Geely Technology Group, part of the Geely holding, has presented its own technology for fast replacement of traction batteries in electric vehicles – E-Energee. It has been prepared since 2017, for the implementation of the project, the staff of the research and development department was increased to more than a thousand people, and in the process several hundred patents were registered, including for architecture for future electric cars, initially adapted for quick-detachable battery packs.
Strictly speaking, the first station using E-Energee technology opened in the metropolis of Chongqing in southwestern China back in September 2021, and by now it is already a network covering 10 provinces, but now Geely’s technology division has announced a bold plan: to cover the entire country with such points by 2025, bringing their total number to five thousand.
The company noted that the service is already popular with operators of commercial fleets, since the abandonment of traditional charging at the terminal allows to reduce downtime. It is stated that the entire procedure takes a symbolic 59 seconds, while you do not need to get out of the car, registration and payment are made automatically.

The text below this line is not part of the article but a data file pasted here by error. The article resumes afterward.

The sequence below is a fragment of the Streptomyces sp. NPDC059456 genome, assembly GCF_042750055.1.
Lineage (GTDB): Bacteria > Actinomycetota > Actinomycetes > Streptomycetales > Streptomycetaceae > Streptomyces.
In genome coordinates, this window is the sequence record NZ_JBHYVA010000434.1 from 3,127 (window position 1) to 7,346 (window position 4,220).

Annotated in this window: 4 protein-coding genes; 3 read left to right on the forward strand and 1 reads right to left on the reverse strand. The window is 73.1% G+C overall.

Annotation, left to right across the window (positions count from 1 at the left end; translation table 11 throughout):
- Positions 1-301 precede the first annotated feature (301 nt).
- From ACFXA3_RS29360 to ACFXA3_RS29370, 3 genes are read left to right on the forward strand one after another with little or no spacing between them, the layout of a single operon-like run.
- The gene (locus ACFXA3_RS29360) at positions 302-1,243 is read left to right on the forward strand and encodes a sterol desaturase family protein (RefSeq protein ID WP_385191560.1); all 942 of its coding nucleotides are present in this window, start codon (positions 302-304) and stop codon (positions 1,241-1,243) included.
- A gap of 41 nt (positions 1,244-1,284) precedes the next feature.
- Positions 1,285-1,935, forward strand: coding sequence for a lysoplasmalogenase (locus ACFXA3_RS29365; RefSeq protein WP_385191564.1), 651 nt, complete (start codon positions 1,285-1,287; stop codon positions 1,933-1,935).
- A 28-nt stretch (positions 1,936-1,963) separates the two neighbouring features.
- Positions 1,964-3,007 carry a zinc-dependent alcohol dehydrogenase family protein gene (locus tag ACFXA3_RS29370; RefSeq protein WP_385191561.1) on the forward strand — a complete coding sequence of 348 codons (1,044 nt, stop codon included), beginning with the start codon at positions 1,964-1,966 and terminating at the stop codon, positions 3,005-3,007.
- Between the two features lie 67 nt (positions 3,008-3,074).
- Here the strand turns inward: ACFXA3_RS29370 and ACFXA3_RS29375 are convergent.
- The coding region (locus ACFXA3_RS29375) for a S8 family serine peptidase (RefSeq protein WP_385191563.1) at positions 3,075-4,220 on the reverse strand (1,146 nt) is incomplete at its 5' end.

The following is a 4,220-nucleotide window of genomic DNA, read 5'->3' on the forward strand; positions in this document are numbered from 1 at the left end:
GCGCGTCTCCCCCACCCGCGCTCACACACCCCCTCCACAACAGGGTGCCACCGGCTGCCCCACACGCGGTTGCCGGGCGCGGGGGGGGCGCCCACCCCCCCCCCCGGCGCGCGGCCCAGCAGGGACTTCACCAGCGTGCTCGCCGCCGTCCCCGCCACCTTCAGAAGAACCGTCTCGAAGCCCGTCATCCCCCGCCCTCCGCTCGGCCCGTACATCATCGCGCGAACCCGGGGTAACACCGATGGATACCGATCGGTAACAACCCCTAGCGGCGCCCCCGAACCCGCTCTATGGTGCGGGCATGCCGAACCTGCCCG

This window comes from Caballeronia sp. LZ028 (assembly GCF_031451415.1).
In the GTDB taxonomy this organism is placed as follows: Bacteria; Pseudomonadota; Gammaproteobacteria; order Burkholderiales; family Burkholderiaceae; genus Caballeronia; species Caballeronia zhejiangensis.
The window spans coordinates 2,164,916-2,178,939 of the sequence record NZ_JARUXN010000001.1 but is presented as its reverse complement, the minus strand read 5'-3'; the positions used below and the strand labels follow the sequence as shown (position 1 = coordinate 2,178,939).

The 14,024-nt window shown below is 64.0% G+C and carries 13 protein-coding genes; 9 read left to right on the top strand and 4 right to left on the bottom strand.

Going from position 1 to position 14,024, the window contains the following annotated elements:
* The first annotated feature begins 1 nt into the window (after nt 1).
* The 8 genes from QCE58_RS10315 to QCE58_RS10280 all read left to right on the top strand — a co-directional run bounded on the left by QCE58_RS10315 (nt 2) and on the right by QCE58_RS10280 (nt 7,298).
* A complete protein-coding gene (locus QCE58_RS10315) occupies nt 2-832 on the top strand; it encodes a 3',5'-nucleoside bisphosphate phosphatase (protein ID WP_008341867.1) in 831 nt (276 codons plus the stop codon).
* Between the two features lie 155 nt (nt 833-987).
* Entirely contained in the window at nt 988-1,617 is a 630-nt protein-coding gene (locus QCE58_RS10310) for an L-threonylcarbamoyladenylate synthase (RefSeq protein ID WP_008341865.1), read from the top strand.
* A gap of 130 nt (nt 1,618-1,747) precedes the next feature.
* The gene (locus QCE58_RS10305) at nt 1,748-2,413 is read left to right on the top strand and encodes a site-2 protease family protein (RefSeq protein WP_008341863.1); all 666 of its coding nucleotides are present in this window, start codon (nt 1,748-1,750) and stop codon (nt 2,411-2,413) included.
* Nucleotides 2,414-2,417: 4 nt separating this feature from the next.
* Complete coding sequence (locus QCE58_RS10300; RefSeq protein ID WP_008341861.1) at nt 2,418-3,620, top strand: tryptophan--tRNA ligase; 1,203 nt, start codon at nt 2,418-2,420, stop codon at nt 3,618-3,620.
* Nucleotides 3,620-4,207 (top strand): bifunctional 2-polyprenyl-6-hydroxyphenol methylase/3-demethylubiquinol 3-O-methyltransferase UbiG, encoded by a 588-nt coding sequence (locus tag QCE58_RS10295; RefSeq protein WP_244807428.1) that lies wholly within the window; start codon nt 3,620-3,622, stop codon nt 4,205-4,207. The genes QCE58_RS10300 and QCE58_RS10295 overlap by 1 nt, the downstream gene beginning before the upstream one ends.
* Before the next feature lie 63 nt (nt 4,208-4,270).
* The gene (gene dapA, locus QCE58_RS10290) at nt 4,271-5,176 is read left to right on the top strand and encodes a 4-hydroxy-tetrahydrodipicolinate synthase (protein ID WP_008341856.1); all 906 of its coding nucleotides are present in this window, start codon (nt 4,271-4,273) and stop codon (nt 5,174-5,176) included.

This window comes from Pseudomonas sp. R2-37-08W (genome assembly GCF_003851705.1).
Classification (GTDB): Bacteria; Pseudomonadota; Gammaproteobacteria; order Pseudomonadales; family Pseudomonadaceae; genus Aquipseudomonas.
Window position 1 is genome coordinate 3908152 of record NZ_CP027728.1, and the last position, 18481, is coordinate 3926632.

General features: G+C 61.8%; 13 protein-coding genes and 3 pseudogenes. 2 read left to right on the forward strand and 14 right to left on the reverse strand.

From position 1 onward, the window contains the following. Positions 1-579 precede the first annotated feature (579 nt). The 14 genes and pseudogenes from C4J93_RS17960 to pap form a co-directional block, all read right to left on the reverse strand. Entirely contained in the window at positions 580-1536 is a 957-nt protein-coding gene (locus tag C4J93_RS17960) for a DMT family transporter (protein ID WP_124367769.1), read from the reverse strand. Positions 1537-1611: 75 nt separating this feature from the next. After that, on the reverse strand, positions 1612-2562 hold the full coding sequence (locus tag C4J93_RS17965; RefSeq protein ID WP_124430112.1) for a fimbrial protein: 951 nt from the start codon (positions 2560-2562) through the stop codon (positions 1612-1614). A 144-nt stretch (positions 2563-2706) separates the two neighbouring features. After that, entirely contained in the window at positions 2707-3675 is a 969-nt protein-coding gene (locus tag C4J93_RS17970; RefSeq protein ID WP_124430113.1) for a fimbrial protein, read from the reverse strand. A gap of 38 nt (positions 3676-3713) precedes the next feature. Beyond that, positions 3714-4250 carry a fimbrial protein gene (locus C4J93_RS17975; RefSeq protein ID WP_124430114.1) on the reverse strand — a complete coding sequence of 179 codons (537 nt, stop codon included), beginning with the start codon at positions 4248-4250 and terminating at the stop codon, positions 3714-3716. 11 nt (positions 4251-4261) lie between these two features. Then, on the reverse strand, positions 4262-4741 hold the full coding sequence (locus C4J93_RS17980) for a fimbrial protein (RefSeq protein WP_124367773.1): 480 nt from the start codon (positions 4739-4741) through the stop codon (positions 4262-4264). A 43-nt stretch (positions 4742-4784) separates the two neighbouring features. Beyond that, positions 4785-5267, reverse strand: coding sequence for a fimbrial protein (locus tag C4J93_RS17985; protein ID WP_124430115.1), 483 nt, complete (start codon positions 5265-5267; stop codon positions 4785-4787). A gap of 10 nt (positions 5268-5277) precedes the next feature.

There is nothing fundamentally new in the quick replacement of batteries in electric vehicles: in the same China, a similar service is provided, for example, by the Nio brand. Tesla back in 2013, as an experiment, suggested changing a discharged battery pack using a robot in a minute and a half for a new one, but later the head of the company, Elon Musk, said that this did not cause much enthusiasm among car owners: most continued to use branded “Superchargers.” >
In Europe, Renault is the pioneer of such a service: the company sold electric cars at a reduced price, and rented batteries to buyers. Later, the same Zoe hatchback – one of the most popular models of its segment in the EU – was allowed to be purchased as a whole, along with the battery, but the idea itself has not lost its relevance. For example, the head of the French group, Luca de Meo, recently told reporters that this technology will simplify the replacement of a used power source, which can then be reused, for example, in modular “battery farms” for energy storage.